4. Preheat skillet so it’s hot for when you place your sandwich on it.
  5. Place your sandwich in a shallow bowl and pour egg whites over. We eat half a cup of egg whites regularly, so I measured a half cup and poured that over. By pouring the egg whites over the sandwich you ensure that it gets covered and is less likely to fall apart.
  6. Immediately after covering your sandwich in egg whites, bring it over to your skillet and cook for one to two minutes before flipping. You may need to use your hand to hold the sandwich together during flipping just because it’s heavy.
  7. If you feel that it needs a little more cooking time that’s completely fine, bread thickness and amount of egg white absorbed will change cooking time slightly.

 

The macros for my sandwich and toppings – left over egg whites not used on sandwich eaten on the side – were: 11F/48.5C/20P

All the items I used to make my sandwich were found at my local grocery store. They’re not fancy and in many cases people view them as bad foods. I’ll preach moderation because it’s true.

I’m interested to know if you try different nut butters and breads and how your sandwich turns out. If you make this, send me an email and let me know how it was!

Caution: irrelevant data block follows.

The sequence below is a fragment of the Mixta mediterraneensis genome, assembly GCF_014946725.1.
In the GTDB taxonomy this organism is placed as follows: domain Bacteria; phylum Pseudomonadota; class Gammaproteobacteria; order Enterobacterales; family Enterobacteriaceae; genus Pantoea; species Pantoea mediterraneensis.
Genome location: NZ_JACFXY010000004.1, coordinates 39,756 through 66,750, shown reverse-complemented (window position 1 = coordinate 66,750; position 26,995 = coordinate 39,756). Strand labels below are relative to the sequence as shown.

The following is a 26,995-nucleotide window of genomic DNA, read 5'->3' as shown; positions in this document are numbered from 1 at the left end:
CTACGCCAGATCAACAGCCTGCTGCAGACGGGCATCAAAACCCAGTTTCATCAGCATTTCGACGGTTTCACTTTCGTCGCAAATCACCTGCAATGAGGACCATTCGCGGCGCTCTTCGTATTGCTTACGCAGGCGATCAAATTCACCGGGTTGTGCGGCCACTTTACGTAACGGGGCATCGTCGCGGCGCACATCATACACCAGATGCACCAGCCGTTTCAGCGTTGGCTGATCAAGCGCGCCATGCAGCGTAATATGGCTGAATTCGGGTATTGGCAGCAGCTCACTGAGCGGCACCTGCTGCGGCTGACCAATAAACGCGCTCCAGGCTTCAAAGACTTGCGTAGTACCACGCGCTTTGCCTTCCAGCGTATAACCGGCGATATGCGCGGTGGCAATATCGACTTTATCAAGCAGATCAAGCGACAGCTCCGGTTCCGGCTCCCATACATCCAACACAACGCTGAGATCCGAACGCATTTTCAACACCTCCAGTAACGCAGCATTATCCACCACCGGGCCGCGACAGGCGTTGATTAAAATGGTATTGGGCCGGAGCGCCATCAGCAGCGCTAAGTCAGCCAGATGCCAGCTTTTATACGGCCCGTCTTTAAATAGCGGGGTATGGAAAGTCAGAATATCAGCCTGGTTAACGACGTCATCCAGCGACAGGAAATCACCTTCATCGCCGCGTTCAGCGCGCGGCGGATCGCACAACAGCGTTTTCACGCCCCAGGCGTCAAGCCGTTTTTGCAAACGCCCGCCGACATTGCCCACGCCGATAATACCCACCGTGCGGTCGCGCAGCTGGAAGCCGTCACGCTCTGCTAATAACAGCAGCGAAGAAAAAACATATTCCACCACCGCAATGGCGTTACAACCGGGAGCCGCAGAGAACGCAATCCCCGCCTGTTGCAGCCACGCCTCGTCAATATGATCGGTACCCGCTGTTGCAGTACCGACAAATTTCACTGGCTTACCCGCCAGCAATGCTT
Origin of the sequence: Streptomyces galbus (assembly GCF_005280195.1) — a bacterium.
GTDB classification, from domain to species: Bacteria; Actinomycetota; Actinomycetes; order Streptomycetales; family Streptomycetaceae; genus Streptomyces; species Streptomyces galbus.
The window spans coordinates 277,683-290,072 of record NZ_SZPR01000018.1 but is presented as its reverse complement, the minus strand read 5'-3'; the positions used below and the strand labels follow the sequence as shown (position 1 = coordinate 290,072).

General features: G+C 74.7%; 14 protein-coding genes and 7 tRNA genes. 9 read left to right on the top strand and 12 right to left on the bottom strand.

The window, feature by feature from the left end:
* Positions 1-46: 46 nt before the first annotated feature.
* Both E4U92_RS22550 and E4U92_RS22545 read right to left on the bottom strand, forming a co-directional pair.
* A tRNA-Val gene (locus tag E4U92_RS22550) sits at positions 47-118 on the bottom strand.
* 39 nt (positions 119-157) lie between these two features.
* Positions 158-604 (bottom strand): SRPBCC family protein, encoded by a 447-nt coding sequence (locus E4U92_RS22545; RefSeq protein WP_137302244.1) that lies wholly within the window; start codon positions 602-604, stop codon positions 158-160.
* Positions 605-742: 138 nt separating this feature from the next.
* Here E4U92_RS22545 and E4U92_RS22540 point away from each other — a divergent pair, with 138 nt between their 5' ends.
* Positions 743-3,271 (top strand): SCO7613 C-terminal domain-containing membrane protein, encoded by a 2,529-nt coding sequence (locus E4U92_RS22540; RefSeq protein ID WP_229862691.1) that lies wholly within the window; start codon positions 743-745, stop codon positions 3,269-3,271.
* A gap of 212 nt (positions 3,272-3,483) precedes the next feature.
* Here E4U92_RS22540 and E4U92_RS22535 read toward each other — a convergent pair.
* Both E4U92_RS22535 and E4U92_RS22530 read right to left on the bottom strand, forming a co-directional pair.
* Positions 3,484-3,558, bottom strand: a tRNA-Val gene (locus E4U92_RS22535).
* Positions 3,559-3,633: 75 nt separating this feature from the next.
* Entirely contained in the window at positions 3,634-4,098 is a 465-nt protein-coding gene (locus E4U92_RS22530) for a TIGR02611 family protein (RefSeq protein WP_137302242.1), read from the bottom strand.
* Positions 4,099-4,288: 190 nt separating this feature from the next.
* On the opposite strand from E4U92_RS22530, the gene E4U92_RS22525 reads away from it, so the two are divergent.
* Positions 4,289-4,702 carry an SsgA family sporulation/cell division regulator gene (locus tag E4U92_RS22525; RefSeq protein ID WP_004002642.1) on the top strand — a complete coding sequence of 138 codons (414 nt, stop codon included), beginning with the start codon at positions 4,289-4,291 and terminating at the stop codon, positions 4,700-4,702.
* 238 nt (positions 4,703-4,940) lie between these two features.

❤ Cristina

 

 

Trader Joe Finds

I have no issue getting crazy in the kitchen. I also have no issue hunting down products at the store to make my menu interesting. I notice that a lot of my friends are the same – fit and non-fit people, you know regular people exist too.

After someone reached out to me about Trader Joe finds, I decided to reach out to some of my friends and ask what they like to find at TJ’s. I thought I would try some of their finds, but also share them with you.

So first up. My friend Liz or @liz1315. Her TJ finds are super macro friendly and can be helpful for someone seeking lower carbohydrate options.

  1. Broccoli and Cauliflower vegetable patties. Macros per patty: 2F/6C/2P

I tried one plain with my lunch. I baked them and followed the directions on the box. They were awesome plain, but I tried them next with some roasted red pepper spread and a yolky egg. That was magical.


Next… something versatile. Rice cauliflower. I know my first thought was why would I do that. But after seeing some of Liz’s creations I decided to give it a try. It really is versatile and her and I have decided to do a post about the recipes and crazy stuff we come up with to eat on prep and in daily life to hit our macros. It’s going to be centered around this guy!

2. Riced cauliflower: Macros per 3/4 cup serving 0F/4C/2P



Next up, something sweet. My friend Alicia or @_alicia_h said Joe-Joe’s were the thing to buy. I completely trust Alicia here, she is also an excellent judge of doughnuts so I kind of have to. We still have a box of pumpkin Joe-Joe’s and peppermint Joe-Joe’s in the pantry. Both unopened just waiting until after competition season.